Certainly, things have improved regarding changing Marks into Escudo or applying for visa, but that isn't really something that affected the onboard experience of the airlines. Sure, the greater affordability of travel may have contributed to simplification of visa requirements, but the integration of Europe and the introduction of the Euro were unconnected with it.

But I agree, travel is a compromise between convenience and cheapness. But then, despite regulation, it always was. The reduction in regulation has enabled a wider degree of choice but the basic compromise remains.


User currently offlineJAAlbert From United States of America, joined Jan 2006, 1624 posts, RR: 1
Reply 41, posted (1 year 9 months 2 weeks 6 days 7 hours ago) and read 3930 times:

Quoting tharanga (Reply 6):
"These conveniences still exist for the very rich, but there was a time when all of us had access to a fantastic world in the sky. "

A ridiculous quote from the webpage. Who exactly does the author think are the passengers in those old pictures? Does he think those are working class people, paying the real equivalent of today's cheap economy fares?

I agree. Although, I must admit my parents flew our entire family - then five children (kids 1 baby, the rest 3yrs - 9yrs) from TUS to JFK in 1964 to see the NY World's Fair. My dad was a young FBI agent on a meager gov't salary. The next year, we took the trip again. I wonder how they paid for those trips.


User currently offlinemplsjefe From United States of America, joined Mar 2011, 108 posts, RR: 0
Reply 42, posted (1 year 9 months 2 weeks 6 days 7 hours ago) and read 3935 times:
Support Airliners.net - become a First Class Member!

Quoting Quokkas (Reply 40):
At UA, for example, they can refuse to carry you if you are bare-foot or wearing flip flops.

They can refuse to carry you if you are wearing flip-flops? Really?


User currently offlineAither From South Korea, joined Oct 2004, 859 posts, RR: 0
Reply 43, posted (1 year 9 months 2 weeks 6 days 6 hours ago) and read 3864 times:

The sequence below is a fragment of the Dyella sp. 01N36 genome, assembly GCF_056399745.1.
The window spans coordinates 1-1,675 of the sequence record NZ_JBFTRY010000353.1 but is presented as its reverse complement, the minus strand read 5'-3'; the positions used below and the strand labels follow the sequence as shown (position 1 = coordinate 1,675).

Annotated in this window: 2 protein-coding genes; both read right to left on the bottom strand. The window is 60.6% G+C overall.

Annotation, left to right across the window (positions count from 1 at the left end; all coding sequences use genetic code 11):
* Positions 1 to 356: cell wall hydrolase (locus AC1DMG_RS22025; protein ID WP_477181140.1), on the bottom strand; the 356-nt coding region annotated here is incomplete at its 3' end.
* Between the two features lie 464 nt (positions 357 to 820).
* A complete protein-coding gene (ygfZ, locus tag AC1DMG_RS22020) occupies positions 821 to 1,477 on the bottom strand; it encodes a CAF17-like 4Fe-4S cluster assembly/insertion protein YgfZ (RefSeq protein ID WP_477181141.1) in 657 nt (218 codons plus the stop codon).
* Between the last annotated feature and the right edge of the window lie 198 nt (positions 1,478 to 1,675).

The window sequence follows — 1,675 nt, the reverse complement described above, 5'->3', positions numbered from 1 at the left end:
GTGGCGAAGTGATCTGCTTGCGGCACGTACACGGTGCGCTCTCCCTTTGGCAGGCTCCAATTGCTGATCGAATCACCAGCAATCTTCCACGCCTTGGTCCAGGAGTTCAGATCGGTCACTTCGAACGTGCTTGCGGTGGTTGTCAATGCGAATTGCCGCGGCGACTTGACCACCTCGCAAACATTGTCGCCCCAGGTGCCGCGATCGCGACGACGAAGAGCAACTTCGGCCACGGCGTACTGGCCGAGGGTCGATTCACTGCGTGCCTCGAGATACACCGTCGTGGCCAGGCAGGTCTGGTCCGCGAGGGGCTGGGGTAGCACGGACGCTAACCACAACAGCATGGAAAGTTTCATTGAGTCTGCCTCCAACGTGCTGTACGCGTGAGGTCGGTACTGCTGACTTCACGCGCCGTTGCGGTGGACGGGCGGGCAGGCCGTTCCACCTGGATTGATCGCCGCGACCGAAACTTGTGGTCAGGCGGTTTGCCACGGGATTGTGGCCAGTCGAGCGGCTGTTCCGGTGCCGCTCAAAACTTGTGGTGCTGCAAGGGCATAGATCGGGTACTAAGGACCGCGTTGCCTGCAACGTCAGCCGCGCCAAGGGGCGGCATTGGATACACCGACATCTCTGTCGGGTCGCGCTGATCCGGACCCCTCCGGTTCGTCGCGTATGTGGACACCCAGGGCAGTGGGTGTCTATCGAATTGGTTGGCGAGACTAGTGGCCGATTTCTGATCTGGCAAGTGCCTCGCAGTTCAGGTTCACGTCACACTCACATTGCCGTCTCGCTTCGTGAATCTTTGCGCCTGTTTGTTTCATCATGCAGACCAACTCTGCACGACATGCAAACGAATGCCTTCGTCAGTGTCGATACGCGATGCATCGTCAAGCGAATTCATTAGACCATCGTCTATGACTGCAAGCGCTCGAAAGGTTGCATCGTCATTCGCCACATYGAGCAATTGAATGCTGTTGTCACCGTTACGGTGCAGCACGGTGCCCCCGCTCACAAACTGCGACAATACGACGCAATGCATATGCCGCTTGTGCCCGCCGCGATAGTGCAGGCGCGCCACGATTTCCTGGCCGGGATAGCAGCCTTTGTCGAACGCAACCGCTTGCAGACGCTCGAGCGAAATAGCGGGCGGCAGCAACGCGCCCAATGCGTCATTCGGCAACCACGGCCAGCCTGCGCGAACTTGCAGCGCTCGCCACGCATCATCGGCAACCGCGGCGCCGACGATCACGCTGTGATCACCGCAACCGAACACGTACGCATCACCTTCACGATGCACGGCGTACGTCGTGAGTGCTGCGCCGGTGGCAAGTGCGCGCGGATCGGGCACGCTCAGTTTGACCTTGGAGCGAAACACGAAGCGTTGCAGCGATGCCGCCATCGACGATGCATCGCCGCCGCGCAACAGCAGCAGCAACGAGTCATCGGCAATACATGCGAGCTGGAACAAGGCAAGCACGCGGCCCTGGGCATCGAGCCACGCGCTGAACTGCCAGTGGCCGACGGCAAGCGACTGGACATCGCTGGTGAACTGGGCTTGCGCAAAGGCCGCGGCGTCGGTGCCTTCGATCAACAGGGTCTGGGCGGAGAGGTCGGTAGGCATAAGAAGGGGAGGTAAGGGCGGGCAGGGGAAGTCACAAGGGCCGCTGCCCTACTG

What is the most important thing when flying ? that's safety. Calling "golden age" a period when safety was much less than today always surprises me.

This is also a very US centric view : ask the African if the golden age was flying with their national carriers or with Emirates now, even in economy class. Same for the Chinese, Russian, South Americans...

On many airlines today's business class is the equivalent or even better than the first class 10 years ago. Look at the first & business class of many A380s for example. These are truely "golden age" class.

In economy class it all depends of the carrier. Some new world carriers offer great economy class with very nice IFE. We could also mention the engine noise etc.

We have the choice from no frills to luxury on many long haul routes. The story is a bit different on short haul routes where even the major carriers tend to offer a low cost product.

[Edited 2013-03-02 08:02:11]


Never trust the obvious
User currently offlinenwcoflyer From United States of America, joined Jun 2003, 693 posts, RR: 13
Reply 44, posted (1 year 9 months 2 weeks 6 days 6 hours ago) and read 3870 times:

Quoting mplsjefe (Reply 42):
They can refuse to carry you if you are wearing flip-flops? Really?

Interesting... bare feet I can understand. Flip flops seems crazy. I cant imagine telling someone in HNL or SAN they cant fly because they are wearing flip flops. Maybe for non-rev's but revenue pax... I think not.



The New American is arriving.
User currently offlineskipness1E From United Kingdom, joined Aug 2007, 3317 posts, RR: 1
Reply 45, posted (1 year 9 months 2 weeks 6 days 6 hours ago) and read 3847 times:

I am old enough to remember tobacco addicts being surprised that I didn't think stale smoke was a good thing to have in an enclosed space. Most non smokers hated it and had no choice but to tolerate it.
The concept of a non smoking section is comedy mainly because as soon as one person struck up, the foul stench filled both cabins. Horrible days, one would not wish to turn the clock back. As for better and safer days? That's inaccurate. Sex crimes went unreported, the Catholic Church was involved in endemic abuse of children, black people were barely treated as equals in some US states long after the B707 went into service. Rape within marriage wasn't even an offence in England and as for being gay, you were condemned to a secondary and seedy existence in the shadows, unless one was a "celebrity". Assuming you were straight, your woman knew her place and it was in the home.